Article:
Democratization. In 1975, Daniel Patrick Moynihan lamented that “liberal democracy on the American model increasingly tends to the condition of monarchy in the 19thcentury: a holdover form of government, one which persists in isolated or peculiar places here and there … but which has simply no relevance to the future.” Moynihan was a social scientist, and his pessimism was backed by the numbers of his day: A growing majority of countries were led by communist, fascist, military, or strongman dictators. But the pessimism turned out to be premature, belied by a wave of democratization that began not long after the ink had dried on his eulogy. The pessimists of today who insist that the future belongs to the authoritarian capitalism of Russia and China show no such numeracy. Data from the Polity IV Project on the degree of democracy and autocracy among the world’s countries show that the democracy craze has decelerated of late but shows no signs of going into reverse.
Democracy has proved to be more robust than its eulogizers realize. A majority of the world’s countries today are democratic, and not just the wealthy monocultures of Europe, North America, and East Asia. Governments that are more democratic than not (scoring 6 or higher on the Polity IV Project’s scale from minus 10 to 10) are entrenched (albeit with nerve-wracking ups and downs) in most of Latin America, in floridly multiethnic India, in Islamic Turkey, Malaysia, and Indonesia, and in 14 countries in sub-Saharan Africa. Even the autocracies of Russia and China, which show few signs of liberalizing anytime soon, are incomparably less repressive than the regimes of Stalin, Brezhnev, and Mao.
The trend lines for genocide and other civilian killings point sharply downward.
Genocide and Other Mass Killings of Civilians. The recent atrocities against non-Islamic minorities at the hands of ISIS, together with the ongoing killing of civilians in Syria, Iraq, and central Africa, have fed a narrative in which the world has learned nothing from the Holocaust and genocides continue unabated. But even the most horrific events of the present must be put into historical perspective, if only to identify and eliminate the forces that lead to mass killing. Though the meaning of the word genocide is too fuzzy to support objective analysis, all genocides fall into the more inclusive category of “one-sided violence” or “mass killing of noncombatant civilians,” and several historians and social scientists have estimated their trajectory over time. The numbers are imprecise and often contested, but the overall trends are clear and consistent across datasets.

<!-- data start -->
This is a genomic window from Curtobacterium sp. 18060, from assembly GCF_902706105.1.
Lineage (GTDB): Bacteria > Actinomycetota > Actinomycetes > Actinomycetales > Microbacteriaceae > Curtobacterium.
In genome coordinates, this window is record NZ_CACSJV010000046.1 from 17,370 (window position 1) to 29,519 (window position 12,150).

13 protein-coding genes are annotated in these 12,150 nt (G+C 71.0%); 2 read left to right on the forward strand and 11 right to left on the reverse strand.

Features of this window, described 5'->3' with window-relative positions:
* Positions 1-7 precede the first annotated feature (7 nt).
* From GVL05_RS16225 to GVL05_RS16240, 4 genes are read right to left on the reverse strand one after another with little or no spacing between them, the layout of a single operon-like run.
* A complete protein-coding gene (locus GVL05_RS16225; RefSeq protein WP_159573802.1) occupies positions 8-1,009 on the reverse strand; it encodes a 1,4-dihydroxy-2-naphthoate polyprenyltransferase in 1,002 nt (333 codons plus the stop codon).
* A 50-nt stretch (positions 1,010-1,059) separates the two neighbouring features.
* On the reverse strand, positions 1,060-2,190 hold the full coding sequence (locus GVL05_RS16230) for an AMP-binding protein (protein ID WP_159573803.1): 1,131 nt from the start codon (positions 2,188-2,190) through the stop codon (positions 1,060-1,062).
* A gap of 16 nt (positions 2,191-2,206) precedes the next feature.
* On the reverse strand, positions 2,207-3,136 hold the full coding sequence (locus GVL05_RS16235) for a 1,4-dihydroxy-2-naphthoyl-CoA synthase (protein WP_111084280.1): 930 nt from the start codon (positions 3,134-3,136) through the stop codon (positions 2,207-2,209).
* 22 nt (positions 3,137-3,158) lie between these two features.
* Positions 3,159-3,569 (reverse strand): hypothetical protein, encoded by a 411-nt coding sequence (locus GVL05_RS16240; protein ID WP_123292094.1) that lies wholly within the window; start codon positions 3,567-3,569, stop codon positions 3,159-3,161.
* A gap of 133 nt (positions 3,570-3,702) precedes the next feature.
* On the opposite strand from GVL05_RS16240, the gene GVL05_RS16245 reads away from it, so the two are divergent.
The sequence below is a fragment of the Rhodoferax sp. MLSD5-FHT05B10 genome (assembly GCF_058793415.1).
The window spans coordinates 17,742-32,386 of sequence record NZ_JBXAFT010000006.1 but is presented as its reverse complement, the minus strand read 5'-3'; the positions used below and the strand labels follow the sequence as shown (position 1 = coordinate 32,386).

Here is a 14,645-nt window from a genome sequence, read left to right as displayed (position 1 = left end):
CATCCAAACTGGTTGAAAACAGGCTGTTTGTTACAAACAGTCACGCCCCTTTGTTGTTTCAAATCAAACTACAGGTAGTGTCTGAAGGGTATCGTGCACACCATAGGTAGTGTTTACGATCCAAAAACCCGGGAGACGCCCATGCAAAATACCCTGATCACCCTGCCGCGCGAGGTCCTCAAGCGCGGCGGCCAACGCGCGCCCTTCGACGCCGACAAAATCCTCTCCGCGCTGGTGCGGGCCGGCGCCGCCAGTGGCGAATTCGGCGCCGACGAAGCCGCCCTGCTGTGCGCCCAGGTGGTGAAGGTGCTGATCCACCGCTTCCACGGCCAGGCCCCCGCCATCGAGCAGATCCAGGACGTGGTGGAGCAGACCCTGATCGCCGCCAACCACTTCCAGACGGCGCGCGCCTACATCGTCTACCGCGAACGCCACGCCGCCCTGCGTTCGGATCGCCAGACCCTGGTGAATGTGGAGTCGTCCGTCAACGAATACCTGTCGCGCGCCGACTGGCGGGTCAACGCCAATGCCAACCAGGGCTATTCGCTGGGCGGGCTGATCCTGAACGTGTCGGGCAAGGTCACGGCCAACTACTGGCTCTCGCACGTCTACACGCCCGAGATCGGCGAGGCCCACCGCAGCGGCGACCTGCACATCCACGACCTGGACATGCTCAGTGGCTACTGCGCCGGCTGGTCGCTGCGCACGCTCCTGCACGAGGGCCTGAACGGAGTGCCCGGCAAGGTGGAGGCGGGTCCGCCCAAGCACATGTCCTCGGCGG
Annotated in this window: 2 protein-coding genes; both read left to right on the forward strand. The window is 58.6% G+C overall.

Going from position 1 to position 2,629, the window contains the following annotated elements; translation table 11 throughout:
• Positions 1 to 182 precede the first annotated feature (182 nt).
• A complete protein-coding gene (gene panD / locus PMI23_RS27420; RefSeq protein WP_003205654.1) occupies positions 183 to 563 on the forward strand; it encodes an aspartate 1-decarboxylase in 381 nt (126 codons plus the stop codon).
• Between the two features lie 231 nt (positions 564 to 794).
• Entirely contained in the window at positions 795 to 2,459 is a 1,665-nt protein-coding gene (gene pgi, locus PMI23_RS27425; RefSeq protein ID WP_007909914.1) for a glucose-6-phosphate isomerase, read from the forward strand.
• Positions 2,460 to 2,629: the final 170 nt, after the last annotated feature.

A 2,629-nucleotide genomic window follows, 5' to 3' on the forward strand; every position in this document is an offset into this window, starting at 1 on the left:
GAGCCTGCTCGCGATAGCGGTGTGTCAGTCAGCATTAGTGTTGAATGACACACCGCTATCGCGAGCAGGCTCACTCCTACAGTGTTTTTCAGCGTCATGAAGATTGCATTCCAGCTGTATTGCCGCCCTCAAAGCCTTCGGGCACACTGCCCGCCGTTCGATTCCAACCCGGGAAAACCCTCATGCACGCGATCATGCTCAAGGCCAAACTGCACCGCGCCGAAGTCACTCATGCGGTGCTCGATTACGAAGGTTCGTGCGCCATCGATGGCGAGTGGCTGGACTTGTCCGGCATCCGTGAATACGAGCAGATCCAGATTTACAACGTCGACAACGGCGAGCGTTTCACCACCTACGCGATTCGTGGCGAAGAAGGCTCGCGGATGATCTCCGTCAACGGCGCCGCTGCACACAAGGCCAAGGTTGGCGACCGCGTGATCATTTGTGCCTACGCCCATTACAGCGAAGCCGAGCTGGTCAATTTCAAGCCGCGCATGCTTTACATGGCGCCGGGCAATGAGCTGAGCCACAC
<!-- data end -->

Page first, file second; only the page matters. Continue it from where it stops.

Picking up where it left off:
By any standard, the world is nowhere near as genocidal as it was during its peak in the 1940s, when Nazi, Soviet, and Japanese mass murders, together with the targeting of civilians by all sides in World War II, resulted in a civilian death rate in the vicinity of 350 per 100,000 per year. Stalin and Mao kept the global rate between 75 and 150 through the early 1960s, and it has been falling ever since, though punctuated by spikes of dying in Biafra (1966–1970, 200,000 deaths), Sudan (1983–2002, 1 million), Afghanistan (1978–2002, 1 million), Indonesia (1965–1966, 500,000), Angola (1975–2002, 1 million), Rwanda (1994, 500,000), and Bosnia (1992–1995, 200,000). (All of these estimates are from the Center for Systemic Peace.) These numbers must be kept in mind when we read of the current horrors in Iraq (2003–2014, 150,000 deaths) and Syria (2011–2014, 150,000) and interpret them as signs of a dark new era. Nor, tragically, are the beheadings and crucifixions of the Islamic State historically unusual. Many postwar genocides were accompanied by splurges of ghastly torture and mutilation. The main difference is that they were not broadcasted on social media.